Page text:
Newsarama recently broke the news that David F. Walker is launching his own comic book company, Solid Comix. Walker plans to self-publish the company’s first creator-owned limited series, One Fall, this spring. The five-issue wrestling series, created by Walker with artist Brett Weldele, will be the first of a variety of limited series and original graphic novels.
Interestingly enough, David started his writing career as a self-publisher. The 1996 zine BadAzz MoFo was his first foray into the comic industry. BadAzz MoFo currently functions as his personal blog, but the original publication contained his first published comic book stories.
Never one to rest on his laurels, the co-writer of Naomi has several projects in the works. Walker confirmed he’ll keep writing for other publishers, but he had some projects that made more sense to publish himself, which is a common drive to self-publish. Countless writers dream of writing for the big three—Marvel, DC, and Image—but numerous writers just want to see comics that are, for whatever reason, absent from those companies.
The industry is arguably at its most diverse and creatively competitive period. There’s a demand for representation, and creators working harder than ever to provide new and distinct stories. That’s thanks in large part to the growth of the indie comic community.
Granted, the re-emergence of Image over the last 10 years changed the market as well, but self-publishers are making more of an impact than ever before. Kickstarter and crowdfunded projects have given platforms to work that might not have reached as many readers before. In addition, more big-name creators are venturing out and producing creator-owned books.
Walker just finished up the first volume of his recent creator-owned work, Bitter Root, with artist Sanford Greene. The book focuses on a family of monster hunters set during the storied Harlem Renaissance. The project seems like the perfect marriage of his passion for African American history and horror comic book tropes.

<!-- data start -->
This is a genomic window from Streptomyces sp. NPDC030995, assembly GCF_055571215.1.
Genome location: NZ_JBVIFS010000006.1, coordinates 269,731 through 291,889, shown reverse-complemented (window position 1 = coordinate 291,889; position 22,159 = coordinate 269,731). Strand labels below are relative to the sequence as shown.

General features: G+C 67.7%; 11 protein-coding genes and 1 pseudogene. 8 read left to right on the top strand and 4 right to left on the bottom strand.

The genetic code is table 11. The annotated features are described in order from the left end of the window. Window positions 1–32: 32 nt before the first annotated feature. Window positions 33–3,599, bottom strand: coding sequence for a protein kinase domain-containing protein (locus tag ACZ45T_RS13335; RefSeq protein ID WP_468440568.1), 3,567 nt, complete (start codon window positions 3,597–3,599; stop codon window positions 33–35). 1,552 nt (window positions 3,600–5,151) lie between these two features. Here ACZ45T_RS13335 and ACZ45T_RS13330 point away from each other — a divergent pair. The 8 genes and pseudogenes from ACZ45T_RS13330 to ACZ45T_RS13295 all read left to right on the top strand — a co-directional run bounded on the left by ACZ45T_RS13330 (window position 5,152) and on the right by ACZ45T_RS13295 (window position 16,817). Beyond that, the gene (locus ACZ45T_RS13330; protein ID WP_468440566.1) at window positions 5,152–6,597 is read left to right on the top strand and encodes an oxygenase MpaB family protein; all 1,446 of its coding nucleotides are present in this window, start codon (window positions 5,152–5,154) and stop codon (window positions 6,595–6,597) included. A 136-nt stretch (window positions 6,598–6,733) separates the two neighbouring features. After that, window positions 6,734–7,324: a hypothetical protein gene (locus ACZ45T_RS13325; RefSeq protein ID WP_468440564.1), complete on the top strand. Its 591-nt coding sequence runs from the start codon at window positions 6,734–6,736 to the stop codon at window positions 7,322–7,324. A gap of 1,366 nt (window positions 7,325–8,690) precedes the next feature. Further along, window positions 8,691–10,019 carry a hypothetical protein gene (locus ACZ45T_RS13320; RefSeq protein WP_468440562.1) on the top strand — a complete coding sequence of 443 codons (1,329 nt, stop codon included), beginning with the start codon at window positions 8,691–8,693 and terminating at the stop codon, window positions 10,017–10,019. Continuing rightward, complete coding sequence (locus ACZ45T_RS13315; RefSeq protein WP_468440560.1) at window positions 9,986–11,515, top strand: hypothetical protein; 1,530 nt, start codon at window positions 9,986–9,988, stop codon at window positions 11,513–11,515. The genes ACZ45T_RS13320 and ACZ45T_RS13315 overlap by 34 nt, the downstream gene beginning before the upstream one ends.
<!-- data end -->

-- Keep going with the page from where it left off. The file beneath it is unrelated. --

It will be interesting to see how his enthusiasm for black history, blaxploitation characters, and social-political commentary plays into the content he publishes for Solid Comix. The name of the publisher is so distinctly steeped in black culture, so it probably wouldn’t be a leap to assume he has relevant stories in mind that may fit outside of the superhero genre. There’s certainly an audience for it.
The common kneejerk reaction is to pit self-publishers against large publishers. Let’s face it, fandom has this tendency to act like they have to be against one facet of the industry in order to remain loyal to another. However, that doesn’t have to be the case and seems far from the goals of creators like Walker. The end goal is perhaps to exist as an alternative, not as competition.
To some fans self-publishers still seem like a niche. In fact, there are thousands of webcomics out there, and hundreds of potential Kickstarter projects waiting for backers. Creators like C. Spike Trotman, the owner and editor at Iron Circus, have been creating their own lane while adding to an industry in need of diversification. There are also collectives of like-minded creators, such as Kugali Media for example, stepping in to tell contemporary versions of African folklore.
It’s unclear if David plans on publishing other creators’ work through Solid Comix or just focusing on his own. If he does plan to reach out to other creators, it would be good to see some potentially new names develop under his tutelage. In any case, the adjunct professor also teaches comic writing at Portland State University; his new class is scheduled to begin in Spring 2020.
There are still more questions than answers about Solid Comix and the projects he plans to publish under the name, but David Walker’s return to self-publishing could inspire ever more black creators to follow his lead. As stated, the old barriers of entry don’t exist anymore. There are so many ways to reach an audience and create a following. For that reason, it’s a great time to be a fan and a creator.
Phil is a comics, wrestling, movies and music enthusiast. He knows more random factoids than he probably should and is more than often in his feelings. He can often be found dying on a hill to prove a point most people don’t care about.